Dec 1, 1995

Current and possible screening practices for diabetic retinopathy by general practitioners: new evidence from a pilot survey of Oxfordshire general practitioners

Ophthalmic Epidemiology
A F Smith

Abstract

To investigate the relationship between the number of general practitioners in a GP practice and screening for diabetic retinopathy in order to evaluate the viability of increased GP involvement in screening for blinding diabetic eye disease. A ten point questionnaire was developed and sent to 50 randomly selected general practitioner practices throughout Oxfordshire. 41 (82%) of the general practitioner practices returned completed questionnaires. The mean number of GP's per GP practice was 4, with a standard deviation of 4 GP's while GP practice sizes ranged from 1 to 9 GP's per practice. Overall, 66% (n = 27) of GP practices indicated that they referred their diabetic patients for screening, even though 83% (n = 34) of GP practices performed funduscopy. 76% (n = 31) of GP practices ran diabetic clinics, and 66% (n = 27) of GP practices indicated that they wanted more training in the use of the ophthalmoscope and detecting diabetic retinopathy, despite the fact that 78% (n = 32) of this same group had received some form of postgraduate medical training in diabetes in the last five years. Lastly, only 27% (n = 11) of GP practices would alter their attitude to screening for diabetic retinopathy if they were paid substantially m...Continue Reading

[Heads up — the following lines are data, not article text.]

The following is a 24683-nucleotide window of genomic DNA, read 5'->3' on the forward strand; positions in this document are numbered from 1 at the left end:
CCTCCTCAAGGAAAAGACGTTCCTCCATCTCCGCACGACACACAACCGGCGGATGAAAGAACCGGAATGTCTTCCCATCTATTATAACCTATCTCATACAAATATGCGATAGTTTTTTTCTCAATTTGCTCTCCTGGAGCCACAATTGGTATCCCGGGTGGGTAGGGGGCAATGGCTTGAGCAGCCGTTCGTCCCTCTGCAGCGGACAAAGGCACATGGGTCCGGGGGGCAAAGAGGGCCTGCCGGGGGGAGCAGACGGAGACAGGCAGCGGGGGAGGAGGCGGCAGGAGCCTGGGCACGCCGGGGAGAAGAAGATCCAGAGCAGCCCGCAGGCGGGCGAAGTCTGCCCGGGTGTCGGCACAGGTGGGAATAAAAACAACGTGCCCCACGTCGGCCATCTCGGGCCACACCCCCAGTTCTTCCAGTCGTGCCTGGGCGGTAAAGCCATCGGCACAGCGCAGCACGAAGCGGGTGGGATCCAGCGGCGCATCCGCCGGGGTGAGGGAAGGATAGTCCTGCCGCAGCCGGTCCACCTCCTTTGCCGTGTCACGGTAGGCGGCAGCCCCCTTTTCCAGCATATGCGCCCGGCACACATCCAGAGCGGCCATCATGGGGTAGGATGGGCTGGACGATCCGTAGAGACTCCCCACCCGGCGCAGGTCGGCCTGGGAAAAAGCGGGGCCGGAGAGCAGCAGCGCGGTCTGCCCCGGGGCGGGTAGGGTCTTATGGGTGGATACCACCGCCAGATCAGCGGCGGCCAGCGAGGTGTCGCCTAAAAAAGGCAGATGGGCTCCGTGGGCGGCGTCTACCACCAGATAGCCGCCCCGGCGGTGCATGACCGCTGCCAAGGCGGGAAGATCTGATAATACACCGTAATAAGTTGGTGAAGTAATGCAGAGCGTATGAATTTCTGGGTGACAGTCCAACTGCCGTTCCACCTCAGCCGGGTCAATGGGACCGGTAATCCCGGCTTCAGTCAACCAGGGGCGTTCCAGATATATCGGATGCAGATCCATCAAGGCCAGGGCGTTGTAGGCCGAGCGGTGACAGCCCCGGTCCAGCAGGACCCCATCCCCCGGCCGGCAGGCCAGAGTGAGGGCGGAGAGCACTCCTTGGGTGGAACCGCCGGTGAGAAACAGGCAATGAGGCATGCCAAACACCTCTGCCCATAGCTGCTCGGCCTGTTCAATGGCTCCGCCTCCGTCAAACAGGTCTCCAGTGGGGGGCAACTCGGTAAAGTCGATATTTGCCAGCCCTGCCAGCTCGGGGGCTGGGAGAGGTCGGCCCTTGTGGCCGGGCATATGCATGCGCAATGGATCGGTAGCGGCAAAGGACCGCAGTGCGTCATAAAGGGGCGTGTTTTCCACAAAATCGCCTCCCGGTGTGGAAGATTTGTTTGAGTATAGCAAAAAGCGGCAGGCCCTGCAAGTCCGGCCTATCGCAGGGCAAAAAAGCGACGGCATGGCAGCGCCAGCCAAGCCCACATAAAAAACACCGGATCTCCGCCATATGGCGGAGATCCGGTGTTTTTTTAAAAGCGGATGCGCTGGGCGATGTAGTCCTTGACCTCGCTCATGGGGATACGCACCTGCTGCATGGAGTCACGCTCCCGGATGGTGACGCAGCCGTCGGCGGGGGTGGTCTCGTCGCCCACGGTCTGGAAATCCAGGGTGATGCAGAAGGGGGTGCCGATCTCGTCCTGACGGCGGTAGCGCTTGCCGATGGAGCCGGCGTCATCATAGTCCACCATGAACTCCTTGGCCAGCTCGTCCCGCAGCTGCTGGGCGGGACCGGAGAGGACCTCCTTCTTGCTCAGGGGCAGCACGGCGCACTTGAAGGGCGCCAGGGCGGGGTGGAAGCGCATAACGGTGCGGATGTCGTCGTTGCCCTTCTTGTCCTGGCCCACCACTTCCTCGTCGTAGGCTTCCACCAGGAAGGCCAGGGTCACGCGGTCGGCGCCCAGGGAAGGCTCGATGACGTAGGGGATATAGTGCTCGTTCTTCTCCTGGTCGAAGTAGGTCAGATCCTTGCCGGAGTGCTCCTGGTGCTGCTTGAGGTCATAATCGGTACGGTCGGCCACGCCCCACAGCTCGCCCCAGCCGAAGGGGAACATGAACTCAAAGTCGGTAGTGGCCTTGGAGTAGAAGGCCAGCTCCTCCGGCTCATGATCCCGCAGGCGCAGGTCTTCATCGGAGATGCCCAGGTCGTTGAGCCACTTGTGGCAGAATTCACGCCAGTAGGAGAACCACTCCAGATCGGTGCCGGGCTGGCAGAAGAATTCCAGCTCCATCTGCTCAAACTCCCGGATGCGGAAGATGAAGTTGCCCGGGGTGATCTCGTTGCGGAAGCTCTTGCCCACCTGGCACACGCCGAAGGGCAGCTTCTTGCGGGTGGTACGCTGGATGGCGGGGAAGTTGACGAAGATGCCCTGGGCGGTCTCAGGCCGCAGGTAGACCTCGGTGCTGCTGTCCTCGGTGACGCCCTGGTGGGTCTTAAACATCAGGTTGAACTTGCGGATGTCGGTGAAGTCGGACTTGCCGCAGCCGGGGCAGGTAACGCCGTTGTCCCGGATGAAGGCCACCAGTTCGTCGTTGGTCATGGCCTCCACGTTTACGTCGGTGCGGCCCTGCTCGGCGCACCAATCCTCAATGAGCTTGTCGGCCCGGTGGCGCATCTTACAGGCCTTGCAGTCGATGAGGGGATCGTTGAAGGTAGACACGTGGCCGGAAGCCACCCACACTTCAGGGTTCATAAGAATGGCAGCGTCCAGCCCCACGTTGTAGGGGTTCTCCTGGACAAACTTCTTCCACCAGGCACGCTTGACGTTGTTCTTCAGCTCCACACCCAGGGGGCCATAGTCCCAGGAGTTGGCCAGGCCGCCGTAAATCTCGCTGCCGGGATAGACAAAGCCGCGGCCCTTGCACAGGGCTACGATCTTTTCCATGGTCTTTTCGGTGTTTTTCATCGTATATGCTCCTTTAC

• References8
  • Citations3

References

  • References8
  • Citations3

Citations

Mentioned in this Paper

Physicians, Family
Prescribing Patterns, Physician
Diabetic Oculopathy
Pilot Projects
Repeated Rounds of Survey
Ophthalmoscopy
Diabetic Retinopathy
Disorder of Eye

About this Paper

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